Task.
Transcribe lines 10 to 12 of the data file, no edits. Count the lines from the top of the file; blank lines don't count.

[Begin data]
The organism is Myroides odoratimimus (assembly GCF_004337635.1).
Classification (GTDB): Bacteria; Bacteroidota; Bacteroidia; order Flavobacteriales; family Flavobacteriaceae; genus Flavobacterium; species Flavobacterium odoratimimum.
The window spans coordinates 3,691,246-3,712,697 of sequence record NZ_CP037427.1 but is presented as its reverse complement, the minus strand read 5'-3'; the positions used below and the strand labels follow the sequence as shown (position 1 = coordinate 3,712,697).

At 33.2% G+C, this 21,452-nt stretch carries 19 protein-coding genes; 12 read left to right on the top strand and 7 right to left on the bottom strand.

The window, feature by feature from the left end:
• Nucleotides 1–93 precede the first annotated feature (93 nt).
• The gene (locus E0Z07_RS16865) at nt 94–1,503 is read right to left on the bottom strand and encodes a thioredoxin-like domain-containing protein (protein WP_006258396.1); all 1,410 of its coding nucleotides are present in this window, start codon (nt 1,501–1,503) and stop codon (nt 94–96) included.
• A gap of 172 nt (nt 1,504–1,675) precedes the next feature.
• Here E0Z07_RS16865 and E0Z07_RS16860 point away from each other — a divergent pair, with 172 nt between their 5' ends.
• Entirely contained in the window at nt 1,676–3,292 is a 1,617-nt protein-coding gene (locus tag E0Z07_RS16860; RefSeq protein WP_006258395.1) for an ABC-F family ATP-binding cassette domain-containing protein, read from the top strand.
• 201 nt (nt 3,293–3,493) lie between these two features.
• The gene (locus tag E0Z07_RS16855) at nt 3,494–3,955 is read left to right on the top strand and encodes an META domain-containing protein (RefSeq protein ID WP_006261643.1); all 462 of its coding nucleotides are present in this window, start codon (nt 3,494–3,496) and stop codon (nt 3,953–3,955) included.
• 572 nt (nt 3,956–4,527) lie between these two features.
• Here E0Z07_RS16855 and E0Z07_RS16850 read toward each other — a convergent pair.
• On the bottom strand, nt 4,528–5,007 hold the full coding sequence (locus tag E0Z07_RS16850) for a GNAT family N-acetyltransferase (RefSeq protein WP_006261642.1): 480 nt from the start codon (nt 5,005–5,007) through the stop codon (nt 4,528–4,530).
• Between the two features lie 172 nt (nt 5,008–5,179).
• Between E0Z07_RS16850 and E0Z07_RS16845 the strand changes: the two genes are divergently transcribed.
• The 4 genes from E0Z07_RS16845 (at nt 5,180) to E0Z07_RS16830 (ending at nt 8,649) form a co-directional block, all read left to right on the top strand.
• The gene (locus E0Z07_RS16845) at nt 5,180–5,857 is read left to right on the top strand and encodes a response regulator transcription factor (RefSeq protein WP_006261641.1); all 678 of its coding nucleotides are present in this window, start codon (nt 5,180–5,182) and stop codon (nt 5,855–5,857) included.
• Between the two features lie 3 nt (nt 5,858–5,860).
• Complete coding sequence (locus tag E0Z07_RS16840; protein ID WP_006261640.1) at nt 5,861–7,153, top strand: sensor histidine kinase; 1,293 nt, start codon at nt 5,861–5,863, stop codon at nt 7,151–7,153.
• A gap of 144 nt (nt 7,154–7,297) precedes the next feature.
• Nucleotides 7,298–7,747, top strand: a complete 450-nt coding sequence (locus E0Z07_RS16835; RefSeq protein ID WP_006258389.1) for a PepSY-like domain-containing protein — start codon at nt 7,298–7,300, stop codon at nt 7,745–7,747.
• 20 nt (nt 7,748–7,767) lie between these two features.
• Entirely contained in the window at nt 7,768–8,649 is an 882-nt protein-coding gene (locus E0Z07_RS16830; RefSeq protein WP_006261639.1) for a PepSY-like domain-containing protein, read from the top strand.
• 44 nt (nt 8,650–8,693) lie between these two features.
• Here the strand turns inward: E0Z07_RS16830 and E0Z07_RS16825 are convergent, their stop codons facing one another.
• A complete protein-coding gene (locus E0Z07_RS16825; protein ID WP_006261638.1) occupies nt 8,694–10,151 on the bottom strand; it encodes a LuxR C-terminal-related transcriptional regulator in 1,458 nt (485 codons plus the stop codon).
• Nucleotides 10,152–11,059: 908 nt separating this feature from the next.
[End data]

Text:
• Entirely contained in the window at nt 1,676–3,292 is a 1,617-nt protein-coding gene (locus tag E0Z07_RS16860; RefSeq protein WP_006258395.1) for an ABC-F family ATP-binding cassette domain-containing protein, read from the top strand.
• 201 nt (nt 3,293–3,493) lie between these two features.
• The gene (locus tag E0Z07_RS16855) at nt 3,494–3,955 is read left to right on the top strand and encodes an META domain-containing protein (RefSeq protein ID WP_006261643.1); all 462 of its coding nucleotides are present in this window, start codon (nt 3,494–3,496) and stop codon (nt 3,953–3,955) included.